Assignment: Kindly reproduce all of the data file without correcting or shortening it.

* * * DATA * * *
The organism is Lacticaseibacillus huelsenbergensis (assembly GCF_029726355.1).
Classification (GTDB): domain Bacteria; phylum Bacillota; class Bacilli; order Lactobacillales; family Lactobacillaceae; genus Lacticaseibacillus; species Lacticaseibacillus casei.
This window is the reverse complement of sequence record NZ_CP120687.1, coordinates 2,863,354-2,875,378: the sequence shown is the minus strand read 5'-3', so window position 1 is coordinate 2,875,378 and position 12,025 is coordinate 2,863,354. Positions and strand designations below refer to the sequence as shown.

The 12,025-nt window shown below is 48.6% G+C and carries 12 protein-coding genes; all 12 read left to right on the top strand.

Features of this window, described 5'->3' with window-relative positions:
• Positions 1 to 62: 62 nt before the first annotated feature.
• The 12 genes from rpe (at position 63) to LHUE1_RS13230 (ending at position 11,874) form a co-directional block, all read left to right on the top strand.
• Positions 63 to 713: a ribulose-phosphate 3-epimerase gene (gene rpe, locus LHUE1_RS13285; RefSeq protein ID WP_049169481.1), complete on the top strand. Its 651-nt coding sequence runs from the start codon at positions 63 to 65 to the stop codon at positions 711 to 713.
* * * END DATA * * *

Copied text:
The organism is Lacticaseibacillus huelsenbergensis (assembly GCF_029726355.1).
Classification (GTDB): domain Bacteria; phylum Bacillota; class Bacilli; order Lactobacillales; family Lactobacillaceae; genus Lacticaseibacillus; species Lacticaseibacillus casei.
This window is the reverse complement of sequence record NZ_CP120687.1, coordinates 2,863,354-2,875,378: the sequence shown is the minus strand read 5'-3', so window position 1 is coordinate 2,875,378 and position 12,025 is coordinate 2,863,354. Positions and strand designations below refer to the sequence as shown.

The 12,025-nt window shown below is 48.6% G+C and carries 12 protein-coding genes; all 12 read left to right on the top strand.

Features of this window, described 5'->3' with window-relative positions:
• Positions 1 to 62: 62 nt before the first annotated feature.
• The 12 genes from rpe (at position 63) to LHUE1_RS13230 (ending at position 11,874) form a co-directional block, all read left to right on the top strand.
• Positions 63 to 713: a ribulose-phosphate 3-epimerase gene (gene rpe, locus LHUE1_RS13285; RefSeq protein ID WP_049169481.1), complete on the top strand. Its 651-nt coding sequence runs from the start codon at positions 63 to 65 to the stop codon at positions 711 to 713.